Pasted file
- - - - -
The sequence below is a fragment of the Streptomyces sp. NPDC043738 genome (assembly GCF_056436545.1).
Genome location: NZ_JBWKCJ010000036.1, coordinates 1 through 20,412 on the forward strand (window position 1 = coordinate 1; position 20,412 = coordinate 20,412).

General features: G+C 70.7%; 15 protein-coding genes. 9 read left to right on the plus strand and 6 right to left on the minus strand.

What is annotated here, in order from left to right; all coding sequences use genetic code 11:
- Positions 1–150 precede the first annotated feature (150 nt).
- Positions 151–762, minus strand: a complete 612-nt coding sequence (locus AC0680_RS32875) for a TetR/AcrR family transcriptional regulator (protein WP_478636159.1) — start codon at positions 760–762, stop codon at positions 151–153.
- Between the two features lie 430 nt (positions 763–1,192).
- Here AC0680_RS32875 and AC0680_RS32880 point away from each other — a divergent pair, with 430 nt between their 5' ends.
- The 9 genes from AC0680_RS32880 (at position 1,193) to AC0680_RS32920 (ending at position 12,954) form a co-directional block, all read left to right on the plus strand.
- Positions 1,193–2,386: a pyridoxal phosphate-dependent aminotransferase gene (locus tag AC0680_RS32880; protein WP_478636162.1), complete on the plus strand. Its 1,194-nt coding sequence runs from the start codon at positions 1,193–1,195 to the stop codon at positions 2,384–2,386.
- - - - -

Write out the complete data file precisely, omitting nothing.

The sequence below is a fragment of the Streptomyces sp. NPDC043738 genome (assembly GCF_056436545.1).
Genome location: NZ_JBWKCJ010000036.1, coordinates 1 through 20,412 on the forward strand (window position 1 = coordinate 1; position 20,412 = coordinate 20,412).

General features: G+C 70.7%; 15 protein-coding genes. 9 read left to right on the plus strand and 6 right to left on the minus strand.

What is annotated here, in order from left to right; all coding sequences use genetic code 11:
- Positions 1–150 precede the first annotated feature (150 nt).
- Positions 151–762, minus strand: a complete 612-nt coding sequence (locus AC0680_RS32875) for a TetR/AcrR family transcriptional regulator (protein WP_478636159.1) — start codon at positions 760–762, stop codon at positions 151–153.
- Between the two features lie 430 nt (positions 763–1,192).
- Here AC0680_RS32875 and AC0680_RS32880 point away from each other — a divergent pair, with 430 nt between their 5' ends.
- The 9 genes from AC0680_RS32880 (at position 1,193) to AC0680_RS32920 (ending at position 12,954) form a co-directional block, all read left to right on the plus strand.
- Positions 1,193–2,386: a pyridoxal phosphate-dependent aminotransferase gene (locus tag AC0680_RS32880; protein WP_478636162.1), complete on the plus strand. Its 1,194-nt coding sequence runs from the start codon at positions 1,193–1,195 to the stop codon at positions 2,384–2,386.